Trooper search warrant finds Nome pair with 21 pot plants, $32k in marijuana

An Alaska State Trooper cruiser parked on Nome’s Front Street in January 2015. Photo: Matthew F. Smith, KNOM file.
An Alaska State Trooper cruiser parked on Nome’s Front Street in January 2015. Photo: Matthew F. Smith, KNOM file.

Alaska State Troopers said two Nome-area residents are facing drug charges after they say they found an illegal marijuana grow in their Dexter and Triple Creek-area home.

Troopers with the Western Alaska Alcohol and Narcotics Team—or WAANT—wrote in an online dispatch they executed a search warrant into a home outside the Nome subdivision Thursday.

It was the home of 53-year-old Anthony Shelp and 34-year-old Esther Olanna. Troopers said the investigation found 21 mature marijuana plants being grown in two separate areas of the house.

They also found six immature starter plants, about one pound of “bud” marijuana, and various pieces of grow equipment, including lights, timers, chemicals, and more.

Troopers said the pair was at the home during the search but were not arrested.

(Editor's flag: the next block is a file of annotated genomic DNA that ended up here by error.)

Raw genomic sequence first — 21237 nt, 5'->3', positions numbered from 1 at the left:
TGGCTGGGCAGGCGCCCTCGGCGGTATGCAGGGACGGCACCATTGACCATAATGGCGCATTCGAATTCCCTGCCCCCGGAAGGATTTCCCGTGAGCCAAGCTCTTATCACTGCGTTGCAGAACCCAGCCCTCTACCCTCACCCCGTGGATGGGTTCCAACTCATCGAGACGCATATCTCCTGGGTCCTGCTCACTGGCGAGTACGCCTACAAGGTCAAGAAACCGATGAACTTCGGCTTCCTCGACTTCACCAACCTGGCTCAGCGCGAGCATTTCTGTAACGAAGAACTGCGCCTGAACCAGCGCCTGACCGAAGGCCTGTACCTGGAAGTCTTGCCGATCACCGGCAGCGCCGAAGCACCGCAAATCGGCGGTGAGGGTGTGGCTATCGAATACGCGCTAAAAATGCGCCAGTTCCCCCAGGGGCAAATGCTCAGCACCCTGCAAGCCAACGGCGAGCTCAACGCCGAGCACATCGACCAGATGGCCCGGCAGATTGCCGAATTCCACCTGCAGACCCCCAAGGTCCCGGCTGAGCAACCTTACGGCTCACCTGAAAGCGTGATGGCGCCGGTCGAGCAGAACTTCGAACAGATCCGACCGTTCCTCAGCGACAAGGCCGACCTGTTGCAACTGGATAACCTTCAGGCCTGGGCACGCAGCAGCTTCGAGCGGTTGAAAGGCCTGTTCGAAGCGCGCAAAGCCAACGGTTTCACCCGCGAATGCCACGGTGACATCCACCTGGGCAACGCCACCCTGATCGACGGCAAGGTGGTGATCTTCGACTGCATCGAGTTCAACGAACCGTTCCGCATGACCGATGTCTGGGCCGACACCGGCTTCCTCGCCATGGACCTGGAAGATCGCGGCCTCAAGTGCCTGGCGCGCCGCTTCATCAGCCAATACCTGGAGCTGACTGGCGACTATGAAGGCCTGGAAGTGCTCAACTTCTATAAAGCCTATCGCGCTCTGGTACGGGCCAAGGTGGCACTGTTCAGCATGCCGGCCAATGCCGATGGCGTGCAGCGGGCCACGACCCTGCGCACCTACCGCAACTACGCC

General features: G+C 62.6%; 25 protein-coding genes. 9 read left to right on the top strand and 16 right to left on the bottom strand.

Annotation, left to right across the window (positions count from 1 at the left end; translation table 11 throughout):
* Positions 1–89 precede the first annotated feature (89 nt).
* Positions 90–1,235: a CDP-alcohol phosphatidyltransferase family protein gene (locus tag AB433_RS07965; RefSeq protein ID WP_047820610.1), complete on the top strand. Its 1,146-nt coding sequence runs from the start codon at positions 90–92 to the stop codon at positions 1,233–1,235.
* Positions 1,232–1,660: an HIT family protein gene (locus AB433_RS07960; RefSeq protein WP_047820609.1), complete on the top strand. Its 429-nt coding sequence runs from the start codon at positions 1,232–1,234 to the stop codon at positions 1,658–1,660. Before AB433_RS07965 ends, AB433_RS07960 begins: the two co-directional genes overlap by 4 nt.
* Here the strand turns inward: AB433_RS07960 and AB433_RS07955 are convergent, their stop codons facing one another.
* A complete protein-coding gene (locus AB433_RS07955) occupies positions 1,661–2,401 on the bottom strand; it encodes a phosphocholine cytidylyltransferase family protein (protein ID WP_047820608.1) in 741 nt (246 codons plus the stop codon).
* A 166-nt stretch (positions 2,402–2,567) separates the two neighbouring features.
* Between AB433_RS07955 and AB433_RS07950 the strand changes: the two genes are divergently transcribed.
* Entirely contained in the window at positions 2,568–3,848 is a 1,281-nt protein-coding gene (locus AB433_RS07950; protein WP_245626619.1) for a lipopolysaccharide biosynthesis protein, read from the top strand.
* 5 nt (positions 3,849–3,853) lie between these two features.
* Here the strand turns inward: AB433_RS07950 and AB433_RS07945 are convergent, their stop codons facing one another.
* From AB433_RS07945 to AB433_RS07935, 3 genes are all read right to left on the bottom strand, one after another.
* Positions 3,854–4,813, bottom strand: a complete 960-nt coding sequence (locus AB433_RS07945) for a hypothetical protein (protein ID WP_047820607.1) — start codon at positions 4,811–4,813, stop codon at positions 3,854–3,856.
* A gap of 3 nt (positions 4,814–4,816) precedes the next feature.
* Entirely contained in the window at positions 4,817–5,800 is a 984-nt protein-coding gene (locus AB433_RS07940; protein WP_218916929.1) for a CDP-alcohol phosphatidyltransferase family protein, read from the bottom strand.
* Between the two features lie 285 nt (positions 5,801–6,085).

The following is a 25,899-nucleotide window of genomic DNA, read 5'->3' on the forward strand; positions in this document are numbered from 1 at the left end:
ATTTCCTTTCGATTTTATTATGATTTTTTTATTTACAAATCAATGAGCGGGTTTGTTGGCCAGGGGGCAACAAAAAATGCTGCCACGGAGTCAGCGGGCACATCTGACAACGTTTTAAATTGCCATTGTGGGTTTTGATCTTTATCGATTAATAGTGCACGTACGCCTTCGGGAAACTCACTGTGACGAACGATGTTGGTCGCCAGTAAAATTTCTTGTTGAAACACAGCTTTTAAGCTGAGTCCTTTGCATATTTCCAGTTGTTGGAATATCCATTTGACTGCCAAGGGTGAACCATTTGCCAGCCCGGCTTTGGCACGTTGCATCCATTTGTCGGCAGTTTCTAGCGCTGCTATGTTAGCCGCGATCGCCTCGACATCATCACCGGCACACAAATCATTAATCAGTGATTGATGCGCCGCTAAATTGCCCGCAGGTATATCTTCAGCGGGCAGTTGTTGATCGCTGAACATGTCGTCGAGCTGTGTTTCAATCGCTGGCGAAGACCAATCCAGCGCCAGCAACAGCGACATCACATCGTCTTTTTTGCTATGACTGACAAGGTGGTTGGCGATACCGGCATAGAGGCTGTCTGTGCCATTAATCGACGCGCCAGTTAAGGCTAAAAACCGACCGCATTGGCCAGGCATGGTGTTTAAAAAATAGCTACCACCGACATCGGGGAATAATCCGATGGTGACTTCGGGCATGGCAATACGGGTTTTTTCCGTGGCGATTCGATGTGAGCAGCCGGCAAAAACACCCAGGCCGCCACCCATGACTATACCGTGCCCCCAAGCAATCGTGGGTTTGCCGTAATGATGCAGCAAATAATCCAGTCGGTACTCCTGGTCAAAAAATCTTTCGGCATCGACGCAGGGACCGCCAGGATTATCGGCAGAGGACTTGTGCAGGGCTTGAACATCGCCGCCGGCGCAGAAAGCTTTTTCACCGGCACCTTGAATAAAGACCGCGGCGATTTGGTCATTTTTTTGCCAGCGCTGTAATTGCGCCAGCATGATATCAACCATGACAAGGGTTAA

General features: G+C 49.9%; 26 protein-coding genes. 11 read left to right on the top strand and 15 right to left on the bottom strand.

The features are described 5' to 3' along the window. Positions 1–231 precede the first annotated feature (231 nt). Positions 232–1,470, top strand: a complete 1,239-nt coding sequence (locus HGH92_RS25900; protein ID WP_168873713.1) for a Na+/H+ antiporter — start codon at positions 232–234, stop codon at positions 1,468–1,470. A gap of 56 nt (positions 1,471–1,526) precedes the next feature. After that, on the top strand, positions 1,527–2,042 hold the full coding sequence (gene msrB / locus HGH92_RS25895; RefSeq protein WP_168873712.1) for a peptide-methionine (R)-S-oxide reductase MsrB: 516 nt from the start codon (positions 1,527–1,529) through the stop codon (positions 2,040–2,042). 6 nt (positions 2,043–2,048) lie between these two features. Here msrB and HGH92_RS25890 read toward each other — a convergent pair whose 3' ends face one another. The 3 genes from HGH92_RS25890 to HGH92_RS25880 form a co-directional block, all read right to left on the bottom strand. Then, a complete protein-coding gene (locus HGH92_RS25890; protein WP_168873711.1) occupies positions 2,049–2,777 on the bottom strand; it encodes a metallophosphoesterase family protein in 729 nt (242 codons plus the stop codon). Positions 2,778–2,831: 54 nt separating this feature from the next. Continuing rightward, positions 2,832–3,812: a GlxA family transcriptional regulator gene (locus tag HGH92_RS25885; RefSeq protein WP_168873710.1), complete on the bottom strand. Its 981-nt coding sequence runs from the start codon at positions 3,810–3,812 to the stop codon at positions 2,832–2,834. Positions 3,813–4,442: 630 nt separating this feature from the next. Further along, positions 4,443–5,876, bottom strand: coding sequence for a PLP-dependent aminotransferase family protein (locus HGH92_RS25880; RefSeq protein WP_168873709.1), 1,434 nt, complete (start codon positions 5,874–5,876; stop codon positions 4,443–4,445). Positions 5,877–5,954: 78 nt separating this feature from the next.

The nearly two dozen plants yielded about 2.3 pounds of dry, processed marijuana, which Troopers said has a value on the streets of Nome around $32,000.

A voter referendum decriminalized marijuana in November, changing state law to allow for up to six flowering marijuana plants and possession of up to an ounce of marijuana for personal use. A 1975 state Supreme Court case, Ravin v. Alaska, saw the court rule that an individual’s right to privacy under the state constitution includes the right to use and consume a personal, non-commercial amount of marijuana.

Both Shelp and Olanna were already on release, with court-specified conditions, for prior offenses. Troopers said charges for the marijuana grow—including misconduct involving a controlled substance and violating conditions of their release—have been sent to the district attorney’s office.